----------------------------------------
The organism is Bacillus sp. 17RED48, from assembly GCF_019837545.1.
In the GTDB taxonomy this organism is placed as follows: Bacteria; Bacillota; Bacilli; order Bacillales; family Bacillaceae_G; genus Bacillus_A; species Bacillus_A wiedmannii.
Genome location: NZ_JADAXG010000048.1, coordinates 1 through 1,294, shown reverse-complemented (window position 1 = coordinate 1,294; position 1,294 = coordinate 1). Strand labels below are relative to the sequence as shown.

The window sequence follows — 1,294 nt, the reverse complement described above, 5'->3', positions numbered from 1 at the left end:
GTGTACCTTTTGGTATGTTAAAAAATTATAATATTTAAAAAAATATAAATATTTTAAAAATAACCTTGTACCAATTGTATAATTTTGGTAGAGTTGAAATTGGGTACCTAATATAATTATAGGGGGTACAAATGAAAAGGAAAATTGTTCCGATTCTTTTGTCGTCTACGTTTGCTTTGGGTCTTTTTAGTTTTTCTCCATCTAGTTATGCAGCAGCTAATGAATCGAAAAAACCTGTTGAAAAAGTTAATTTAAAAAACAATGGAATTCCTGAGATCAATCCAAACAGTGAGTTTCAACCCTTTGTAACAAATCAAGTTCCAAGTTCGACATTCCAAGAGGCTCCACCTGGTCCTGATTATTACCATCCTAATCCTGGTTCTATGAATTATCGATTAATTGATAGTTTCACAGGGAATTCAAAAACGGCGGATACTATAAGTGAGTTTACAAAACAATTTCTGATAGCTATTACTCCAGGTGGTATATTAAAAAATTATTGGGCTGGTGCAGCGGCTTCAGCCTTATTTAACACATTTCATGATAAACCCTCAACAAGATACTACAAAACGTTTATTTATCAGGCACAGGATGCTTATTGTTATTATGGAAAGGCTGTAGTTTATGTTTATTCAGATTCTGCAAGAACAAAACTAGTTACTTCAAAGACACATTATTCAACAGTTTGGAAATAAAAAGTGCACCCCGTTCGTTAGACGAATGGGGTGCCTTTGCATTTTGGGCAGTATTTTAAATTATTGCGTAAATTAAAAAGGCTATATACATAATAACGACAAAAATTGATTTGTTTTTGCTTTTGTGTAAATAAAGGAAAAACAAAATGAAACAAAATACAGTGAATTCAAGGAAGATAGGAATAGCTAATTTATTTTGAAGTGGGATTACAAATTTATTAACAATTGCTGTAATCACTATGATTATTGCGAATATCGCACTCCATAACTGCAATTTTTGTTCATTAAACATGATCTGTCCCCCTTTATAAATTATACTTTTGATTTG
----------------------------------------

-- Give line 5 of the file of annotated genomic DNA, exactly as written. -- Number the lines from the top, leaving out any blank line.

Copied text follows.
GTGTACCTTTTGGTATGTTAAAAAATTATAATATTTAAAAAAATATAAATATTTTAAAAATAACCTTGTACCAATTGTATAATTTTGGTAGAGTTGAAATTGGGTACCTAATATAATTATAGGGGGTACAAATGAAAAGGAAAATTGTTCCGATTCTTTTGTCGTCTACGTTTGCTTTGGGTCTTTTTAGTTTTTCTCCATCTAGTTATGCAGCAGCTAATGAATCGAAAAAACCTGTTGAAAAAGTTAATTTAAAAAACAATGGAATTCCTGAGATCAATCCAAACAGTGAGTTTCAACCCTTTGTAACAAATCAAGTTCCAAGTTCGACATTCCAAGAGGCTCCACCTGGTCCTGATTATTACCATCCTAATCCTGGTTCTATGAATTATCGATTAATTGATAGTTTCACAGGGAATTCAAAAACGGCGGATACTATAAGTGAGTTTACAAAACAATTTCTGATAGCTATTACTCCAGGTGGTATATTAAAAAATTATTGGGCTGGTGCAGCGGCTTCAGCCTTATTTAACACATTTCATGATAAACCCTCAACAAGATACTACAAAACGTTTATTTATCAGGCACAGGATGCTTATTGTTATTATGGAAAGGCTGTAGTTTATGTTTATTCAGATTCTGCAAGAACAAAACTAGTTACTTCAAAGACACATTATTCAACAGTTTGGAAATAAAAAGTGCACCCCGTTCGTTAGACGAATGGGGTGCCTTTGCATTTTGGGCAGTATTTTAAATTATTGCGTAAATTAAAAAGGCTATATACATAATAACGACAAAAATTGATTTGTTTTTGCTTTTGTGTAAATAAAGGAAAAACAAAATGAAACAAAATACAGTGAATTCAAGGAAGATAGGAATAGCTAATTTATTTTGAAGTGGGATTACAAATTTATTAACAATTGCTGTAATCACTATGATTATTGCGAATATCGCACTCCATAACTGCAATTTTTGTTCATTAAACATGATCTGTCCCCCTTTATAAATTATACTTTTGATTTG